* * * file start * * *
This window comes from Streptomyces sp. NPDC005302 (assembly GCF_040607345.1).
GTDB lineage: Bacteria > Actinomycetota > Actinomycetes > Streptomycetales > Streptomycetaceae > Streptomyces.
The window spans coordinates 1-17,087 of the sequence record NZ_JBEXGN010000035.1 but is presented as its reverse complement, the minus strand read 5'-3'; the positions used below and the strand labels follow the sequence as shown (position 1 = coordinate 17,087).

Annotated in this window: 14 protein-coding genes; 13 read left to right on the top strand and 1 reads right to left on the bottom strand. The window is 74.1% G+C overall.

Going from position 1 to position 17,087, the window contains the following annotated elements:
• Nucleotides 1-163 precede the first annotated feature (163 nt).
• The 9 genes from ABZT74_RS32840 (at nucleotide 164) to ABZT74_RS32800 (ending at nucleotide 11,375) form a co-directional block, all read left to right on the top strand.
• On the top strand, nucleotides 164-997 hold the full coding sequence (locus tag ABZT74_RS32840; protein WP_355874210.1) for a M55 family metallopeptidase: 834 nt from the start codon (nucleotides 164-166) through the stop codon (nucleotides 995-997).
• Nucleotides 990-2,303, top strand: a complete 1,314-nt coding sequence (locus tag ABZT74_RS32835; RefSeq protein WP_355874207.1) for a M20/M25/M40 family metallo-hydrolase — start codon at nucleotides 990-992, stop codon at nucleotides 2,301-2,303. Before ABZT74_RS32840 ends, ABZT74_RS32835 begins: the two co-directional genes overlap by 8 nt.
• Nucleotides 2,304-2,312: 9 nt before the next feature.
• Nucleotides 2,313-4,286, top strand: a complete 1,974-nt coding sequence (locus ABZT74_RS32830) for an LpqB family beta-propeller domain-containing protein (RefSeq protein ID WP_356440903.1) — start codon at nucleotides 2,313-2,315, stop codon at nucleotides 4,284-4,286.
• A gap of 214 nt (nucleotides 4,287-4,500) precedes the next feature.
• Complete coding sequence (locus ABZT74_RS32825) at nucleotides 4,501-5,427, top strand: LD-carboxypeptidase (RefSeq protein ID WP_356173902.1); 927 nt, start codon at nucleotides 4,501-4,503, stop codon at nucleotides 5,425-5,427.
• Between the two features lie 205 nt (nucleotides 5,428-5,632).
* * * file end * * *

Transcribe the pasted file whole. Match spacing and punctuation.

This window comes from Streptomyces sp. NPDC005302 (assembly GCF_040607345.1).
GTDB lineage: Bacteria > Actinomycetota > Actinomycetes > Streptomycetales > Streptomycetaceae > Streptomyces.
The window spans coordinates 1-17,087 of the sequence record NZ_JBEXGN010000035.1 but is presented as its reverse complement, the minus strand read 5'-3'; the positions used below and the strand labels follow the sequence as shown (position 1 = coordinate 17,087).

Annotated in this window: 14 protein-coding genes; 13 read left to right on the top strand and 1 reads right to left on the bottom strand. The window is 74.1% G+C overall.

Going from position 1 to position 17,087, the window contains the following annotated elements:
• Nucleotides 1-163 precede the first annotated feature (163 nt).
• The 9 genes from ABZT74_RS32840 (at nucleotide 164) to ABZT74_RS32800 (ending at nucleotide 11,375) form a co-directional block, all read left to right on the top strand.
• On the top strand, nucleotides 164-997 hold the full coding sequence (locus tag ABZT74_RS32840; protein WP_355874210.1) for a M55 family metallopeptidase: 834 nt from the start codon (nucleotides 164-166) through the stop codon (nucleotides 995-997).
• Nucleotides 990-2,303, top strand: a complete 1,314-nt coding sequence (locus tag ABZT74_RS32835; RefSeq protein WP_355874207.1) for a M20/M25/M40 family metallo-hydrolase — start codon at nucleotides 990-992, stop codon at nucleotides 2,301-2,303. Before ABZT74_RS32840 ends, ABZT74_RS32835 begins: the two co-directional genes overlap by 8 nt.
• Nucleotides 2,304-2,312: 9 nt before the next feature.
• Nucleotides 2,313-4,286, top strand: a complete 1,974-nt coding sequence (locus ABZT74_RS32830) for an LpqB family beta-propeller domain-containing protein (RefSeq protein ID WP_356440903.1) — start codon at nucleotides 2,313-2,315, stop codon at nucleotides 4,284-4,286.
• A gap of 214 nt (nucleotides 4,287-4,500) precedes the next feature.
• Complete coding sequence (locus ABZT74_RS32825) at nucleotides 4,501-5,427, top strand: LD-carboxypeptidase (RefSeq protein ID WP_356173902.1); 927 nt, start codon at nucleotides 4,501-4,503, stop codon at nucleotides 5,425-5,427.
• Between the two features lie 205 nt (nucleotides 5,428-5,632).